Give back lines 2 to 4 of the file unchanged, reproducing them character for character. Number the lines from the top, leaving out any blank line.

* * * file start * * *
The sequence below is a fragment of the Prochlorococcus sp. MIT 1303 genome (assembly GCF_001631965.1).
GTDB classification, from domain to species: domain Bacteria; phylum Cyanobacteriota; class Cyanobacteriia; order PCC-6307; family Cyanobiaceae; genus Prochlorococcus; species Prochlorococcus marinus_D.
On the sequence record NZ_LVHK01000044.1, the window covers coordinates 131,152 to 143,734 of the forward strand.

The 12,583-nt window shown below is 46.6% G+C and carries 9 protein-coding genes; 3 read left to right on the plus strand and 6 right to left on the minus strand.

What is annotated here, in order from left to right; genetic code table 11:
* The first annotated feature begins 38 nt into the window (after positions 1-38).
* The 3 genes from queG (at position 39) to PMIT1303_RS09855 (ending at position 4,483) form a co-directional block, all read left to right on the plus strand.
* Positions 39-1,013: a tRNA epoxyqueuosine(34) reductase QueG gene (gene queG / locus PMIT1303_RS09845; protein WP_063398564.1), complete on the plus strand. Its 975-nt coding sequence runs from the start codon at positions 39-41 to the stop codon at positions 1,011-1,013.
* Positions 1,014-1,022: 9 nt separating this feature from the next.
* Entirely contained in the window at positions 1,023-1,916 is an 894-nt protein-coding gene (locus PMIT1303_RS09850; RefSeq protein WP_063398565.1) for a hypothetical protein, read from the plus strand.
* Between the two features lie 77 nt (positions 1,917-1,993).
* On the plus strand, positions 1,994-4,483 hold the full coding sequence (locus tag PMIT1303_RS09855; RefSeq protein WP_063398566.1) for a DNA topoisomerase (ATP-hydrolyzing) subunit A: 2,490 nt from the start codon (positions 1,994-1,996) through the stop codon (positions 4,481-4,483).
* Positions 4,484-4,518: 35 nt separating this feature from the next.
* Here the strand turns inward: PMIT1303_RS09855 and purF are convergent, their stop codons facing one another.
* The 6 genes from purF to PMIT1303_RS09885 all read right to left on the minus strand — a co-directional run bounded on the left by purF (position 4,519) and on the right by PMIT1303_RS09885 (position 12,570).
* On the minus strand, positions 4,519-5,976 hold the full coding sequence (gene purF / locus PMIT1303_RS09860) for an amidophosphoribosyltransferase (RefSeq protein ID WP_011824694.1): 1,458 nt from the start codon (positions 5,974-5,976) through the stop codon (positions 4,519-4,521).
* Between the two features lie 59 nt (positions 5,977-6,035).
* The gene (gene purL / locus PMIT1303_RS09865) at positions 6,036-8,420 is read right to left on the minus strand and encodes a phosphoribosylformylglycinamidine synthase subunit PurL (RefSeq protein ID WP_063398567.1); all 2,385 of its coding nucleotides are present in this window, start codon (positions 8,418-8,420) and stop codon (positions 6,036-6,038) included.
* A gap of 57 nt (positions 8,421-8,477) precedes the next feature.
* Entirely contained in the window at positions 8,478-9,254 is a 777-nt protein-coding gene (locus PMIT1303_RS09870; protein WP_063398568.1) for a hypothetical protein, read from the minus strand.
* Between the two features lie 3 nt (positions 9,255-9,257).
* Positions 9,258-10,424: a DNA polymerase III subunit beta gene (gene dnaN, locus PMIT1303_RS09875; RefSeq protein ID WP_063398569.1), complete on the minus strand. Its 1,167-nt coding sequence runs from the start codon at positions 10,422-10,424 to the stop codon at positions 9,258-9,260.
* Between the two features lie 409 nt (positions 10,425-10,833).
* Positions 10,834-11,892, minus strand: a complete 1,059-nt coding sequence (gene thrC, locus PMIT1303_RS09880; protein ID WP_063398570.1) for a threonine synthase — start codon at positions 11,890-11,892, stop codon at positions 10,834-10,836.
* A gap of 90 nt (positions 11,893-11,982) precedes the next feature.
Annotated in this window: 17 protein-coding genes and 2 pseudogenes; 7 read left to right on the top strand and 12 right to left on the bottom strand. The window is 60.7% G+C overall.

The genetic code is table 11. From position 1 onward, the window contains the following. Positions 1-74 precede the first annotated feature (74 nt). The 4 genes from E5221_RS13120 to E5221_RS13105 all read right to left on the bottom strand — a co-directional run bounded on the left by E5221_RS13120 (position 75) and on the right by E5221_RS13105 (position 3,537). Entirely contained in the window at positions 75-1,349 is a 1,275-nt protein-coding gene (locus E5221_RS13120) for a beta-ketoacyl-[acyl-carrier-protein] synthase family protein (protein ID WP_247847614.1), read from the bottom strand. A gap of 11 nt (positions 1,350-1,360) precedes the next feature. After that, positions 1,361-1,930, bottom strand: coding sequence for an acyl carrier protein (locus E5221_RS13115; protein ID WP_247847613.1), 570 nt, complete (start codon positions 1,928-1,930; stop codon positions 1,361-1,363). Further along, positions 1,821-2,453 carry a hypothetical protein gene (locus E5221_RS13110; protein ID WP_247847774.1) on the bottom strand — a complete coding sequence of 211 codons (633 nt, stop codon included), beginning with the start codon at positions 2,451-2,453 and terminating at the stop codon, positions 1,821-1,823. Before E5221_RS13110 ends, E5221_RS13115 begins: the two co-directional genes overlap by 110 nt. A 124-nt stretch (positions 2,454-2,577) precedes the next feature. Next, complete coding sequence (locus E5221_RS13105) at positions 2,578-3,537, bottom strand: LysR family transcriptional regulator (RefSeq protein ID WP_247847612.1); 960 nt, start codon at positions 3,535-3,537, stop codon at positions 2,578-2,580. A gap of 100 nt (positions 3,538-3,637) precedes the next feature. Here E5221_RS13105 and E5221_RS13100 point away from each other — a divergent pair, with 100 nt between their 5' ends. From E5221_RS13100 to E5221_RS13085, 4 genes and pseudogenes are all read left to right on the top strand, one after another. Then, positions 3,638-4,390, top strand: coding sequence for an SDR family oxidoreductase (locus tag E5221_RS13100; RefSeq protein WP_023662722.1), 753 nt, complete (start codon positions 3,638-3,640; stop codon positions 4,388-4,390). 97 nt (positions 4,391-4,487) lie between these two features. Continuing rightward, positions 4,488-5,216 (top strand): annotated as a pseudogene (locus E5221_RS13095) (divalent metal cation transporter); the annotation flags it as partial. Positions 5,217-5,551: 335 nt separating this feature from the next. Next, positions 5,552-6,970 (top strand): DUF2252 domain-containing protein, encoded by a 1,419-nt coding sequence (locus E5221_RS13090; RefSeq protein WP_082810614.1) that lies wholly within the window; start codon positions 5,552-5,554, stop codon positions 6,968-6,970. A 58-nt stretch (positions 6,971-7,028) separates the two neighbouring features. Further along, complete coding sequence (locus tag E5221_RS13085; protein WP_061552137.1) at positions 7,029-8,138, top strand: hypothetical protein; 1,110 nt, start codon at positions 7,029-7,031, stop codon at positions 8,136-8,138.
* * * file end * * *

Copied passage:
GTDB classification, from domain to species: domain Bacteria; phylum Cyanobacteriota; class Cyanobacteriia; order PCC-6307; family Cyanobiaceae; genus Prochlorococcus; species Prochlorococcus marinus_D.
On the sequence record NZ_LVHK01000044.1, the window covers coordinates 131,152 to 143,734 of the forward strand.

The 12,583-nt window shown below is 46.6% G+C and carries 9 protein-coding genes; 3 read left to right on the plus strand and 6 right to left on the minus strand.